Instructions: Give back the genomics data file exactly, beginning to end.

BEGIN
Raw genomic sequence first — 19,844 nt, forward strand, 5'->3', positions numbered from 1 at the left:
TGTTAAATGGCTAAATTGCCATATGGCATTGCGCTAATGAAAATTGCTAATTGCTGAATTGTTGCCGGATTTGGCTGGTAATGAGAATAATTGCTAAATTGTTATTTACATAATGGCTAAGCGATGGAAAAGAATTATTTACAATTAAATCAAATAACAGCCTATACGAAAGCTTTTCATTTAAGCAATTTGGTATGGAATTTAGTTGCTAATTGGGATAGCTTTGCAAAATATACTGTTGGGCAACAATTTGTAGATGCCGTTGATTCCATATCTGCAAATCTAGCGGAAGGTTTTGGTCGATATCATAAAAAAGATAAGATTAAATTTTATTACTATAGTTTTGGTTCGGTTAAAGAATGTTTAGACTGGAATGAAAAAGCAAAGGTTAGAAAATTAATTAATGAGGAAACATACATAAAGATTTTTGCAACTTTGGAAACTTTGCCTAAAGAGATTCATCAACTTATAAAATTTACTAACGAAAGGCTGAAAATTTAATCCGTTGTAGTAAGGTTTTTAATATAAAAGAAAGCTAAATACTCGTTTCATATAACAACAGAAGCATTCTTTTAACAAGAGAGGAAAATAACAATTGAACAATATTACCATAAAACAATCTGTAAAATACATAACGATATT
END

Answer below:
Raw genomic sequence first — 19,844 nt, forward strand, 5'->3', positions numbered from 1 at the left:
TGTTAAATGGCTAAATTGCCATATGGCATTGCGCTAATGAAAATTGCTAATTGCTGAATTGTTGCCGGATTTGGCTGGTAATGAGAATAATTGCTAAATTGTTATTTACATAATGGCTAAGCGATGGAAAAGAATTATTTACAATTAAATCAAATAACAGCCTATACGAAAGCTTTTCATTTAAGCAATTTGGTATGGAATTTAGTTGCTAATTGGGATAGCTTTGCAAAATATACTGTTGGGCAACAATTTGTAGATGCCGTTGATTCCATATCTGCAAATCTAGCGGAAGGTTTTGGTCGATATCATAAAAAAGATAAGATTAAATTTTATTACTATAGTTTTGGTTCGGTTAAAGAATGTTTAGACTGGAATGAAAAAGCAAAGGTTAGAAAATTAATTAATGAGGAAACATACATAAAGATTTTTGCAACTTTGGAAACTTTGCCTAAAGAGATTCATCAACTTATAAAATTTACTAACGAAAGGCTGAAAATTTAATCCGTTGTAGTAAGGTTTTTAATATAAAAGAAAGCTAAATACTCGTTTCATATAACAACAGAAGCATTCTTTTAACAAGAGAGGAAAATAACAATTGAACAATATTACCATAAAACAATCTGTAAAATACATAACGATATT